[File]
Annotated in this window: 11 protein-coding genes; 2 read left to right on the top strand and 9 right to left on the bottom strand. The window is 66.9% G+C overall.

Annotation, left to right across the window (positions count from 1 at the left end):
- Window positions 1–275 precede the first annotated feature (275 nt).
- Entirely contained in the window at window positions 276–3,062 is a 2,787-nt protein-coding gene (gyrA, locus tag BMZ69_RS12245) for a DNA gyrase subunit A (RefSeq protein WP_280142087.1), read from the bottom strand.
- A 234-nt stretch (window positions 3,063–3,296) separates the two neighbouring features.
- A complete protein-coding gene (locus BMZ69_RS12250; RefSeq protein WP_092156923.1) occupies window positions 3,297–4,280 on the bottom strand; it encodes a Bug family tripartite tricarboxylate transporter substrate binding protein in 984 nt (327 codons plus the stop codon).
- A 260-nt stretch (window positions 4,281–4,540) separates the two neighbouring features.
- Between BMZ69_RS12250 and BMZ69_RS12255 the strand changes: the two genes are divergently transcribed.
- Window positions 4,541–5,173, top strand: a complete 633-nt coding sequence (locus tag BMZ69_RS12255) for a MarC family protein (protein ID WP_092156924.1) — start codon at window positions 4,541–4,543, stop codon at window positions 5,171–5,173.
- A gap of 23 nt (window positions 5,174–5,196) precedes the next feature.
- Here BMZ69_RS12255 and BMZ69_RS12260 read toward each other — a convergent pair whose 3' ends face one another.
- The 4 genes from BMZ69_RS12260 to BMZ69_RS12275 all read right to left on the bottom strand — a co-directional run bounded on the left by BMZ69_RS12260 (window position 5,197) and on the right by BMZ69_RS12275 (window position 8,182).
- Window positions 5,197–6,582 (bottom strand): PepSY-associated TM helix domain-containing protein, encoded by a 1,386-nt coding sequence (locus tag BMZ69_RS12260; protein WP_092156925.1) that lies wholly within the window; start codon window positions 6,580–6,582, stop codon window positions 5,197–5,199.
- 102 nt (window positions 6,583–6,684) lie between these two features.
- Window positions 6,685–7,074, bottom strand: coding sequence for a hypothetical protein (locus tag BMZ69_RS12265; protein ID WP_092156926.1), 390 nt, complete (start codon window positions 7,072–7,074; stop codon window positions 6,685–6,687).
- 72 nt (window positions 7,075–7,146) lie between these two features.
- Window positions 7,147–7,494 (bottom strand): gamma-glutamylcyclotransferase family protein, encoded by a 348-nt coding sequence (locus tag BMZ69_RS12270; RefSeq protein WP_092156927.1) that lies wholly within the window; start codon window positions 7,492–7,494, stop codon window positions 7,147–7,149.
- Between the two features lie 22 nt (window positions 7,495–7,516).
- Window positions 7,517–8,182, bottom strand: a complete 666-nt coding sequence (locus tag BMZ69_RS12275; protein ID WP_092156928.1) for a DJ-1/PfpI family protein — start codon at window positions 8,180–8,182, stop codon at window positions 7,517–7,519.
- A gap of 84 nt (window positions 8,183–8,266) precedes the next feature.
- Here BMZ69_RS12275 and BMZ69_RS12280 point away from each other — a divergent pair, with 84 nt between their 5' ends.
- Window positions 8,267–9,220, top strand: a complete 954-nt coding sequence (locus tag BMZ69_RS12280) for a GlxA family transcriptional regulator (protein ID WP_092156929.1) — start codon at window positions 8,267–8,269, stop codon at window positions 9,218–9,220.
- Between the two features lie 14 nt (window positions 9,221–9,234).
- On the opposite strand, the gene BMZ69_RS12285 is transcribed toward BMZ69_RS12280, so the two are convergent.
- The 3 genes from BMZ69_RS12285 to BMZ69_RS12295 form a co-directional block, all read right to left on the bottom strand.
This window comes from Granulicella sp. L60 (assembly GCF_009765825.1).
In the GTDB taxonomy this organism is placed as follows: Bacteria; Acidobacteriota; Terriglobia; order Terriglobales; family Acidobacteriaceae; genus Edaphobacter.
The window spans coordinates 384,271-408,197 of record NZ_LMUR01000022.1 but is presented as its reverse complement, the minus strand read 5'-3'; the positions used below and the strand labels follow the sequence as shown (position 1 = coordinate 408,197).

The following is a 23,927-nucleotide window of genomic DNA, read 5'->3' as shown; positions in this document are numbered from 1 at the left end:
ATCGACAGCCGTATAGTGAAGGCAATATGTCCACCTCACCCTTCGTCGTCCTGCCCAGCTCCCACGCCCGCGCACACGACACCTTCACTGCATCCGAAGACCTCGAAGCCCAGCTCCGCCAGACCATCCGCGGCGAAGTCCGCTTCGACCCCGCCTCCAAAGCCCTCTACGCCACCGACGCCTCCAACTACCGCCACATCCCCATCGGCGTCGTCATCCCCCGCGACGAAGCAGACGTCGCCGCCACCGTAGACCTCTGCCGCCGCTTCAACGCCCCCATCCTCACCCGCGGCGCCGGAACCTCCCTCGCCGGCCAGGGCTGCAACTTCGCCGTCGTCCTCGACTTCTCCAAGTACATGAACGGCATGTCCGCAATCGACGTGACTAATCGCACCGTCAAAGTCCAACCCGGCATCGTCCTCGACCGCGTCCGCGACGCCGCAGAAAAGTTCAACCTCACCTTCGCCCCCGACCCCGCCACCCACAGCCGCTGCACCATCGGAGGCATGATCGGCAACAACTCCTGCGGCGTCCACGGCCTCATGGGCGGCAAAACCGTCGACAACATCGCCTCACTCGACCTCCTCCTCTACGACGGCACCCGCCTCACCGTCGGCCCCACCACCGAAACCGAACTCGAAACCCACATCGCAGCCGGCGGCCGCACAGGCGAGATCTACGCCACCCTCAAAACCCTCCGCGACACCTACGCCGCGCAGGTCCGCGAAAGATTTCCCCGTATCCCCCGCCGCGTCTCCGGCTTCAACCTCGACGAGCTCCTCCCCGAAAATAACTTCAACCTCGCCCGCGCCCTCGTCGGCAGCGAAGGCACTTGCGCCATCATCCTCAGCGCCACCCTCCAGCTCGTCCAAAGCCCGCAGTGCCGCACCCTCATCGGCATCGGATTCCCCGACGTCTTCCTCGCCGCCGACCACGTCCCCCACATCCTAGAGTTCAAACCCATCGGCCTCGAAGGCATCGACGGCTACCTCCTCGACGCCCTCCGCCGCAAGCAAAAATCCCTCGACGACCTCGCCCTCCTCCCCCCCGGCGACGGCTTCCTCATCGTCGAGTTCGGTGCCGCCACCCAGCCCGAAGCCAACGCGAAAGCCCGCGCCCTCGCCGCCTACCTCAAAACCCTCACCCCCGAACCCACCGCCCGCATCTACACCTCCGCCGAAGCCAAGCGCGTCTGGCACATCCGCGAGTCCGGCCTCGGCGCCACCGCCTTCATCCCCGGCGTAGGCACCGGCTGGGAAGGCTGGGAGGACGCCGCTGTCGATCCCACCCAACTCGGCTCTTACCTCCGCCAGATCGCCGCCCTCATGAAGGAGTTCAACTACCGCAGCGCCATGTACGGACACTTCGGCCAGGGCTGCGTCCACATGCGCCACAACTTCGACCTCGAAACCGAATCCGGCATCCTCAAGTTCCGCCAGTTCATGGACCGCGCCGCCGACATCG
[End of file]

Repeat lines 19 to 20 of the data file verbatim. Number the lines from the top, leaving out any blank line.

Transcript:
- Window positions 7,517–8,182, bottom strand: a complete 666-nt coding sequence (locus tag BMZ69_RS12275; protein ID WP_092156928.1) for a DJ-1/PfpI family protein — start codon at window positions 8,180–8,182, stop codon at window positions 7,517–7,519.
- A gap of 84 nt (window positions 8,183–8,266) precedes the next feature.